Future Outlook for Iran-Russia Regional Cooperation Following Syria Crisis
Sunday 8 January 2017 10:02
Following the collapse of the former Soviet Union, the United States, which saw Russia as heir apparent to the Soviet Union, caught Moscow within a passive framework through implementing a well-calculated strategy and building international institutions. This framework, whose fundament was commitment of key actors and regions, including the Middle East, could remain stable as far as no changes happened to its procedures, structures and processes. Of course, developments in the Middle East, due to their form and ideological content, were considered as a sign of rapid spread of democracy, but the pace of those developments was so high that it even took Washington by surprise. And wherever the United States was taken by surprise, it was a desirable opportunity for the opportunist Russia.
The developments in Syria offered the opportunity that Russia was waiting for, because it was there that Daesh took the entire world by surprise, thus making way for an agile and pragmatic political system like that of Russia to show off its prowess.
In the meantime, Russians correctly understood the importance and role of Iran in Syria and tried to take advantage of Tehran’s capacities in this regard. It was then that high acting power of Iran provided Russia, which was avidly bent on showoff, with a golden opportunity by taking advantage of which these two actors managed to make the West withdraw from the Syrian war front.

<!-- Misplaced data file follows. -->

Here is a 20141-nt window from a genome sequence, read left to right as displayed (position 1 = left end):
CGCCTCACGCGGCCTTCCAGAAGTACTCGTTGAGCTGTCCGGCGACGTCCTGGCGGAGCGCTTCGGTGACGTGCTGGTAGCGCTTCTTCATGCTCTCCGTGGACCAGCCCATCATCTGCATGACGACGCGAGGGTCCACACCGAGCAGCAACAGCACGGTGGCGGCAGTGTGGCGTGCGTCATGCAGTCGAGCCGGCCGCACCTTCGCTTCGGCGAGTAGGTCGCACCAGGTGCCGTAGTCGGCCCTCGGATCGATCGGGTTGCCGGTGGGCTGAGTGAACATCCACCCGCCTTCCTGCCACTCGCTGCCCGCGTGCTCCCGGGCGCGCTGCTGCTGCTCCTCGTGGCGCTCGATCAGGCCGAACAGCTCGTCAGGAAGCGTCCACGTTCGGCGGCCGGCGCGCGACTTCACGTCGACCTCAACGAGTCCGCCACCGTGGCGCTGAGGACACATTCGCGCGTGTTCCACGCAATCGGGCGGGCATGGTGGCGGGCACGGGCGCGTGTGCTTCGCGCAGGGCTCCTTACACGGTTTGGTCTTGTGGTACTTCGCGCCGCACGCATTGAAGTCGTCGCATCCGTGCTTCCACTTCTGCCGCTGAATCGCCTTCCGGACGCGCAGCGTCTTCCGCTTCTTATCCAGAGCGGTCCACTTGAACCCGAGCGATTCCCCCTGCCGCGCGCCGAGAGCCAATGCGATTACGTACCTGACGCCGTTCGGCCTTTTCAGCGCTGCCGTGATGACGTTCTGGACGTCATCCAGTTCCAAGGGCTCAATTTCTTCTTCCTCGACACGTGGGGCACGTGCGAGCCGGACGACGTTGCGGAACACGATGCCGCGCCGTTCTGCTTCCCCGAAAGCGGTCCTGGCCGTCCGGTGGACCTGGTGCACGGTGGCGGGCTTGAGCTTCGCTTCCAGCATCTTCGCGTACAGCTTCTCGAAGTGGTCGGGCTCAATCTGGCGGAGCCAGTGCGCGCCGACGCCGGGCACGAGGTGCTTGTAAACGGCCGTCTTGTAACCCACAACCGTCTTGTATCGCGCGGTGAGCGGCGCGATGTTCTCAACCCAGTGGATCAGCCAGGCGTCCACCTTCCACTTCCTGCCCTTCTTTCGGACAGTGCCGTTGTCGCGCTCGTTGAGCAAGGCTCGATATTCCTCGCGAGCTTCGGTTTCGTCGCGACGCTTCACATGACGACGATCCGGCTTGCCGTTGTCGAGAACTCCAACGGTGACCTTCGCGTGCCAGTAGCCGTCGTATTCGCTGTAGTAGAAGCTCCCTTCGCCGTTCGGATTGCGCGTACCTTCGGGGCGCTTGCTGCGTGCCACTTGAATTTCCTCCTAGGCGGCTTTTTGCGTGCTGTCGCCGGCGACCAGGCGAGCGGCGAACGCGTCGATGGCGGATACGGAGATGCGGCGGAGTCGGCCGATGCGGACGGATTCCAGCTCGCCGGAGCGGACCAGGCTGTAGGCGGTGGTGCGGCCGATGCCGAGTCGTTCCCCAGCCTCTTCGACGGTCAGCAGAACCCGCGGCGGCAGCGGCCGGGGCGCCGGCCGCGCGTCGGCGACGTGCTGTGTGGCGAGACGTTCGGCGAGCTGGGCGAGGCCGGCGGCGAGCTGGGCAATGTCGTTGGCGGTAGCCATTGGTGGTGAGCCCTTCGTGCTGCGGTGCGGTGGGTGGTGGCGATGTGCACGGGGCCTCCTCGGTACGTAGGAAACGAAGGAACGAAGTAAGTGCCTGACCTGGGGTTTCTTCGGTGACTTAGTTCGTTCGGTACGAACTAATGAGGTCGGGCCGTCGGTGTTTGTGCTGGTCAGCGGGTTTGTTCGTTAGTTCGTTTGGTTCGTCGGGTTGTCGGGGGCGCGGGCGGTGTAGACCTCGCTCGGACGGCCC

Geopolitical rivalry between Iran, on the one hand, and Turkey and Saudi Arabia, on the other, in addition to Russia's geopolitical rivalry with the United States set a common goal based on correct understanding of conditions, potentialities, and threats, the result of which was an unprecedented division of labor according to which Russia conducted military operations and Iran provided operational and logistical support.
This time, unlike what had happened in past relations between the two countries, both sides were happy with their alliance. Of course, the age-old pessimism cannot be dispelled overnight and some Iranian circles are still looking upon developments in Syria with suspicion.
However, it must be accepted that Moscow’s behavior has changed one way or another. Now, Russians see Iranians on the same par in terms of political clout, at least in the Middle East. This approach, which has its roots in the existing realities of the region, has even affected the behavior of European sides. On the other hand, Turks do not see conditions in the past light anymore as a result of which they have finally accepted to sit at the negotiating table with Iran and Russia to discuss an agreement on the future of Syria.